“Maybe interacting with the land is essential to our human nature. We’re just very lucky to do that here.”
All of the children have worked on the farm, and several still do. For Peter, this is generational. His grandfather had 25 acres of citrus and 100,000 chickens in Anaheim, and Peter’s father had seven acres of oranges in Placentia. That wasn’t enough to make it pay for his dad, who also had an auto shop, but they had 13 children, and those oranges were how his folks kept everyone out of trouble and bonded as a family. Even uncles and aunts would send their kids over to work.
Peter and Kayne’s son Paul left to study Wildlife Management at Montana State University in Bozeman, but he came back to lend his talents and knowledge in caring for the animals, the land, and the environment. Dominic, his wife Amy, and their three kids just moved back to the farm from Northern California, partly to find that sense of purpose and togetherness.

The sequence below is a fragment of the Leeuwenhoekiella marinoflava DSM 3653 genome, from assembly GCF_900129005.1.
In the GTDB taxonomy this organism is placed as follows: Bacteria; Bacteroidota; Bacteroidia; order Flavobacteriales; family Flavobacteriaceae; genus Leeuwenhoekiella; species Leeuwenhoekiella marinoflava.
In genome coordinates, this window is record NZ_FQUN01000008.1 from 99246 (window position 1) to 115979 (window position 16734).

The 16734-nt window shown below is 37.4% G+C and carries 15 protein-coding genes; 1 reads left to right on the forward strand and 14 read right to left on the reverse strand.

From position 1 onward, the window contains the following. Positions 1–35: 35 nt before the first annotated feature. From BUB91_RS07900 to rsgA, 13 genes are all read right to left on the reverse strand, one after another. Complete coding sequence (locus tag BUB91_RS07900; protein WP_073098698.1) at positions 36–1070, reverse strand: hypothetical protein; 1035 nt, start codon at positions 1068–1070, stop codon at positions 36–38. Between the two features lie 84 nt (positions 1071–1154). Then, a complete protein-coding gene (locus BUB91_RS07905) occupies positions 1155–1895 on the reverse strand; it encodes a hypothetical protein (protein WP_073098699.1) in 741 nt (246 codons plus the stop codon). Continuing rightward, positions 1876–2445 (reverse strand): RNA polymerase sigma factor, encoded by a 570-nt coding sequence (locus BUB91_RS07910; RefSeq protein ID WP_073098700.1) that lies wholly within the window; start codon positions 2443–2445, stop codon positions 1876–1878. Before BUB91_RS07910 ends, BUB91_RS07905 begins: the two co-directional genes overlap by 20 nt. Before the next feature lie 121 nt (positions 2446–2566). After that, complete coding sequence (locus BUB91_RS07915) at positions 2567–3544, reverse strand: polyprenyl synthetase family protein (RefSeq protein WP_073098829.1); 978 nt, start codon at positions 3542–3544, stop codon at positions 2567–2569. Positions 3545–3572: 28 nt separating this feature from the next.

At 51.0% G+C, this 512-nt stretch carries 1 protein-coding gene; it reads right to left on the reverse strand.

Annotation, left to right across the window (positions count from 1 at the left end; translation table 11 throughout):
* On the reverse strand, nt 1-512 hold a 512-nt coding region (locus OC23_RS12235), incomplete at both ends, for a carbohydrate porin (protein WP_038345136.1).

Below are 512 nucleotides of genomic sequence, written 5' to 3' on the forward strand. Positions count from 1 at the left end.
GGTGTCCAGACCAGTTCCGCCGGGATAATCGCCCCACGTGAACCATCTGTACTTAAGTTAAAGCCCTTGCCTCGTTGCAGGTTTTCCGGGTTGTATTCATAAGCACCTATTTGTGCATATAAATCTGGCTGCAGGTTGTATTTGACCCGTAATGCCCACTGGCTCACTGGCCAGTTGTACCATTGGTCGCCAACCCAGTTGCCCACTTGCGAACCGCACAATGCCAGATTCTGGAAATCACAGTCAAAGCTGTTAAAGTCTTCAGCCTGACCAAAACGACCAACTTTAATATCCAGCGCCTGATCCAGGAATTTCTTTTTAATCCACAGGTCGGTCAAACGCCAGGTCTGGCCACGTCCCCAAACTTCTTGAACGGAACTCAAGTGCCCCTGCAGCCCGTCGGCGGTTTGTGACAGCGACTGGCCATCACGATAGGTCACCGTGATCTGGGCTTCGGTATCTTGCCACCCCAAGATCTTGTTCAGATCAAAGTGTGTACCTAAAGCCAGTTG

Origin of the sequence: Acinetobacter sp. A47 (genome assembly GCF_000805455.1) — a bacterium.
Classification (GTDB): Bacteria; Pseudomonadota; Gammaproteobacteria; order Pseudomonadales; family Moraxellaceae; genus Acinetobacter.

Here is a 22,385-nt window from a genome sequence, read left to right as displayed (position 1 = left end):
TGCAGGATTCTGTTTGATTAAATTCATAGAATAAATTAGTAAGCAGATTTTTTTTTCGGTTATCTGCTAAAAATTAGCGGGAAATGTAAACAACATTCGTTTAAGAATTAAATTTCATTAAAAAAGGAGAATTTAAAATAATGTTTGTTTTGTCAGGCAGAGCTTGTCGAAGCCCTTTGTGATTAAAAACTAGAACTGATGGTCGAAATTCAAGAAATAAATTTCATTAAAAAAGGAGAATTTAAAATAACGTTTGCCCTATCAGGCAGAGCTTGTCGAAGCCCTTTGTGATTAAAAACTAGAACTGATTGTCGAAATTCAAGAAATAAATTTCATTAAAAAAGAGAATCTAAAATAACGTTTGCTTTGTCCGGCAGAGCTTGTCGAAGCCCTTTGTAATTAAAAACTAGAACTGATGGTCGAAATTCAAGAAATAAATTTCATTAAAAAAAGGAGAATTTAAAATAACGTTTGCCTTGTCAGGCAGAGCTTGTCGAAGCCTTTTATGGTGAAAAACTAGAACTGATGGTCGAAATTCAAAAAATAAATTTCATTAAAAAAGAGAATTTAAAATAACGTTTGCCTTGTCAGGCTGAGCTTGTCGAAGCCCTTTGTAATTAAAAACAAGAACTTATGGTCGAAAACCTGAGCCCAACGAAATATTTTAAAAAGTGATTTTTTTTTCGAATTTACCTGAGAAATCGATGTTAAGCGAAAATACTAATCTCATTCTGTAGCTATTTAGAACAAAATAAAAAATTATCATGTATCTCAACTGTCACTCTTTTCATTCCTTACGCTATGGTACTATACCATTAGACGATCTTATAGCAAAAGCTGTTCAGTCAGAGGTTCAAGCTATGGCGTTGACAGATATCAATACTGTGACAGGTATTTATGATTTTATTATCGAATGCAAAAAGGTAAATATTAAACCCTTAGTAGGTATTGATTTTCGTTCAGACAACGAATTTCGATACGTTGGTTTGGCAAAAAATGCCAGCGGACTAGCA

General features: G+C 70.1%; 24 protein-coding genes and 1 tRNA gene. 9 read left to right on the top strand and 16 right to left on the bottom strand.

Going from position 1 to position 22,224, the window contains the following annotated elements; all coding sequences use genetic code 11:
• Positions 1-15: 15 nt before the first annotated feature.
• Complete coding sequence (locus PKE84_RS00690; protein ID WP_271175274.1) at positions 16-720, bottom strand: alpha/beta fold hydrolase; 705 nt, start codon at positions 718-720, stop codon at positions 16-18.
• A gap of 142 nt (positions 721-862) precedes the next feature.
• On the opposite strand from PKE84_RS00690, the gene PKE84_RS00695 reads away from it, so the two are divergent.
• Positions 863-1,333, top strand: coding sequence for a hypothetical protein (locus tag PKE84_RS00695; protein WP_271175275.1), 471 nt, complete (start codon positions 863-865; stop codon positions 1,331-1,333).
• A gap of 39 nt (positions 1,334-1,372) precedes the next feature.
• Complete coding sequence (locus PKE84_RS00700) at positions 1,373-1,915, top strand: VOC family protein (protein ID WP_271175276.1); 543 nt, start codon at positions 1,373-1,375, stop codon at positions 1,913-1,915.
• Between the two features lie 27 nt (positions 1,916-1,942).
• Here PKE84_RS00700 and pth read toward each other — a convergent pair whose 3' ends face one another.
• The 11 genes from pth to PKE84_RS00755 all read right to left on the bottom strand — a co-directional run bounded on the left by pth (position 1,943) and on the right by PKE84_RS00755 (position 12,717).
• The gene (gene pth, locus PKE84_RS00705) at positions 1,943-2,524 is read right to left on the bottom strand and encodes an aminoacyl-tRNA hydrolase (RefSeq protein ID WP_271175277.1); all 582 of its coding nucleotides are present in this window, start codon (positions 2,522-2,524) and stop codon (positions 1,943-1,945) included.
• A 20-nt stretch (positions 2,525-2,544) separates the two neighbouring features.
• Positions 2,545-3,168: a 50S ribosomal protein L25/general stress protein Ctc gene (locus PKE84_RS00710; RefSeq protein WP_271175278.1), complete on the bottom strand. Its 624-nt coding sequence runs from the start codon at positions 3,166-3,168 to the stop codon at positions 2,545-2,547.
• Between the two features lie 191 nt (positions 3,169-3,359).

“Me and my siblings – I’m the oldest of eight – we’re all really different, but there’s always this pull back here,” Dominic said. He loves the freedom to pursue individual projects; for instance, he’s learning to grow dragon fruit. Rose grows edible flowers. A couple of the other kids raise emus for eggs in pens at the bottom of the hill. “The work’s never done, so it takes sacrifice, but you’re working towards something together, so it builds community.
“This thing’s going and nature and God and creation is happening, and you’re along with it,” he continued. “It’s not like you’re the one that’s making it happen, or if you weren’t there, everything would just stop. So it’s this cool partnership.”
Amy studied some of Thomas Jefferson’s writing in her Master’s degree research, and noted that he wrote about the beauty and necessity of physical work. “We’re so privileged now,” she added. “None of us have to farm anymore, really. Machines can farm. But maybe interacting with the land is essential to our human nature. We’re just very lucky to do that here.”